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End grain / planer

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Forum topic by Sawdust2012 posted 06-20-2020 11:46 PM 570 views 1 time favorited 11 replies Add to Favorites Watch
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Sawdust2012

230 posts in 2521 days


06-20-2020 11:46 PM

I’m probably going to set off a debate almost as big as if I had said what I was thinking about the dog that chewed up the door in another forum topic.

I have seen videos of people gluing sacrificial pieces to end grain cutting boards to run them through a planer. I’ve heard it works with a true helical cutter head. I have also heard the horror stories. There is wisdom in the counsel of many. What do y’all think? Does it work? Is it a crazy risk?


11 replies so far

View Richard Lee's profile

Richard Lee

299 posts in 1584 days


#1 posted 06-21-2020 12:27 AM

Ive done it with a Helical Head, glued strips on the ends and took small cuts.
So far its worked fine.
Just make sure the strips are as wide as your board.
Also did it by just bevelling the end so it didnt chip, but with less luck.

View Jimothy's profile

Jimothy

56 posts in 1749 days


#2 posted 07-10-2020 03:33 AM

I’ve done it also with sacrificial rails aswell. In my experience, it’s worked most of the time, but I’ve also had my project blown apart if there was a particularly high spot. I just use a belt sander now personally. A drum sander would be even better

View therealSteveN's profile

therealSteveN

5963 posts in 1383 days


#3 posted 07-10-2020 05:06 AM

Very sharp cutters/knives coupled with very light passes. On any given pass the wood gonna do, what the wood does, but most folks with a broken up mess are trying to take too much. MTM wood does it pretty frequently on his videos. I used to do it pretty frequently, but I’ve now got a wide belt sander, it’s a much better tool for this.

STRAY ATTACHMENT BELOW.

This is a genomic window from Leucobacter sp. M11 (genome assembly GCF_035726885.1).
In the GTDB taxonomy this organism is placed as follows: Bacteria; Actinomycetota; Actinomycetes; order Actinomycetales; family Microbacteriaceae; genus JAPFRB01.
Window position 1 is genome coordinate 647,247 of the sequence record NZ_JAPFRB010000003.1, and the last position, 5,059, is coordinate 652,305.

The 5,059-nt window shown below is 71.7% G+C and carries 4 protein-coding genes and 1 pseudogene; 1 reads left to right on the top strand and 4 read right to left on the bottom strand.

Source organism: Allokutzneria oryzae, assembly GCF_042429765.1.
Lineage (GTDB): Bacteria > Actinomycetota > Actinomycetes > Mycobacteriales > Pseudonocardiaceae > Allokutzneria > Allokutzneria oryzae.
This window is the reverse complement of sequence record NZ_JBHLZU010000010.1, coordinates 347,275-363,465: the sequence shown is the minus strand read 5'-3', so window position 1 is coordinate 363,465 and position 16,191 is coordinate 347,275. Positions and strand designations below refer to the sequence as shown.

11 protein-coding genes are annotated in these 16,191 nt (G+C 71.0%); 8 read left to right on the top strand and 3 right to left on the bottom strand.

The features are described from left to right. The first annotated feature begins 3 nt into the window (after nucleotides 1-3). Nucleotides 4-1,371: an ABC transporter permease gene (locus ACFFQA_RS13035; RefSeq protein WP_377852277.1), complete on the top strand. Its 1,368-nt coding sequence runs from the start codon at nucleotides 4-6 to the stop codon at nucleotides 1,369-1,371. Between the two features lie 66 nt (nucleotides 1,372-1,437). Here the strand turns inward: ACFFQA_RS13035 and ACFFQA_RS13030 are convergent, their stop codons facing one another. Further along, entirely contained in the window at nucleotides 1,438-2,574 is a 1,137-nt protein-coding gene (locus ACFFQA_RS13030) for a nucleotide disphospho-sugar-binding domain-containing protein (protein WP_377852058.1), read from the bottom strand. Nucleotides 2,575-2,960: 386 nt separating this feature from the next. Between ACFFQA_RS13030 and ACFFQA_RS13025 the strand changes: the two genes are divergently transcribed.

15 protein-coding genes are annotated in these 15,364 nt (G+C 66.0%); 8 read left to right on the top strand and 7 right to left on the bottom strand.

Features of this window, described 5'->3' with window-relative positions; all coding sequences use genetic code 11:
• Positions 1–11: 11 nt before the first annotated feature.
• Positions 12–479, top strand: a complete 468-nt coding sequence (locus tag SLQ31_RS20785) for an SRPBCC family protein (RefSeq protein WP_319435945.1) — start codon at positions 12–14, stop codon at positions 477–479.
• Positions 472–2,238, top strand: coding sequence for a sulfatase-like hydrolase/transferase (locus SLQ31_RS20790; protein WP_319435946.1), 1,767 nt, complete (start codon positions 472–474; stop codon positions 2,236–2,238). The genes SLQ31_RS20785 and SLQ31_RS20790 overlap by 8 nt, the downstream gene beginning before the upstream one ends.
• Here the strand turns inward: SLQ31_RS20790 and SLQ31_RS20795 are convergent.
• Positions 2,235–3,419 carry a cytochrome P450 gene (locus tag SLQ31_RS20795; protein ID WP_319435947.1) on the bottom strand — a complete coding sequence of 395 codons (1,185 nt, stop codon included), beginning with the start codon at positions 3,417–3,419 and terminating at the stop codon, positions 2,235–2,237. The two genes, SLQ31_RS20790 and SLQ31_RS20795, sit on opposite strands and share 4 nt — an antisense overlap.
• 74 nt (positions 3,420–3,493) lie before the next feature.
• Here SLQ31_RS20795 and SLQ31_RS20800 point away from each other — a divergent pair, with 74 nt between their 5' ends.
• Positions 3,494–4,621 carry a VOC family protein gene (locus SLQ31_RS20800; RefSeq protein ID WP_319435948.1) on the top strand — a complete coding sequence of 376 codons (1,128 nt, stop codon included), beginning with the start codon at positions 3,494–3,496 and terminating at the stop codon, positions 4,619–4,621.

-- Think safe, be safe

View sras's profile

sras

5536 posts in 3938 days


#4 posted 07-10-2020 02:21 PM

I used to use the planer. When I did I used sacrifical sides and took VERY light passes – 0.002” to 0.005” at a time.

I have since switched to a router sled set up to get the sides even & parallel. Then several passes through the thickness sander to clean up router marks.

-- Steve - Impatience is Expensive

View John Smith's profile

John Smith

2518 posts in 971 days


#5 posted 07-10-2020 05:13 PM

.

-- there is no educational alternative to having a front row seat in the School of Hard Knocks. --

View Kelly's profile

Kelly

3050 posts in 3753 days


#6 posted 07-12-2020 07:34 PM

Nuff said, but I’ll say it anyway – you may get away with it fifty times, but, when you don’t, it could be catastrophic.

View EarlS's profile

EarlS

3784 posts in 3157 days


#7 posted 07-13-2020 12:43 PM

When the end grain explodes, it isn’t just a destroyed project, but the damage the big chunks will do to the planer (speaking from experience). I had one of my inlays blow up in my DW735. I had to replace the blades and rebuild a fair amount of the drive system. Several of the gears were also damaged. Total cost was around $150 or so and a couple weeks without a planer while waiting for replacement parts. It was one of those things that was so loud and did enough damage that I won’t do it again.

-- Earl "I'm a pessamist - generally that increases the chance that things will turn out better than expected"

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Robert

3800 posts in 2289 days


#8 posted 07-13-2020 01:06 PM

I have no experience doing this, but it seems to me it would not be a job for a machine with knives. Also, the thickness would be a factor.

Personally, I would use a router sled. They are not that hard to set up.

-- Everything is a prototype thats why its one of a kind!!

View Sawdust2012's profile

Sawdust2012

230 posts in 2521 days


#9 posted 07-14-2020 11:27 AM



Nuff said, but I ll say it anyway – you may get away with it fifty times, but, when you don t, it could be catastrophic.

- Kelly

Thanks Kelly! I think that is the salient point here. It’s sort of like skydiving. If it goes bad, it goes really really bad.

View Sawdust2012's profile

Sawdust2012

230 posts in 2521 days


#10 posted 07-14-2020 11:29 AM



When the end grain explodes, it isn t just a destroyed project, but the damage the big chunks will do to the planer (speaking from experience). I had one of my inlays blow up in my DW735. I had to replace the blades and rebuild a fair amount of the drive system. Several of the gears were also damaged. Total cost was around $150 or so and a couple weeks without a planer while waiting for replacement parts. It was one of those things that was so loud and did enough damage that I won t do it again.

- EarlS

Thanks Earl. I think the risk may be too high on this one.

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Sawdust2012

230 posts in 2521 days


#11 posted 07-14-2020 11:29 AM



I have no experience doing this, but it seems to me it would not be a job for a machine with knives. Also, the thickness would be a factor.

Personally, I would use a router sled. They are not that hard to set up.

- Robert

That seems to be a smart choice

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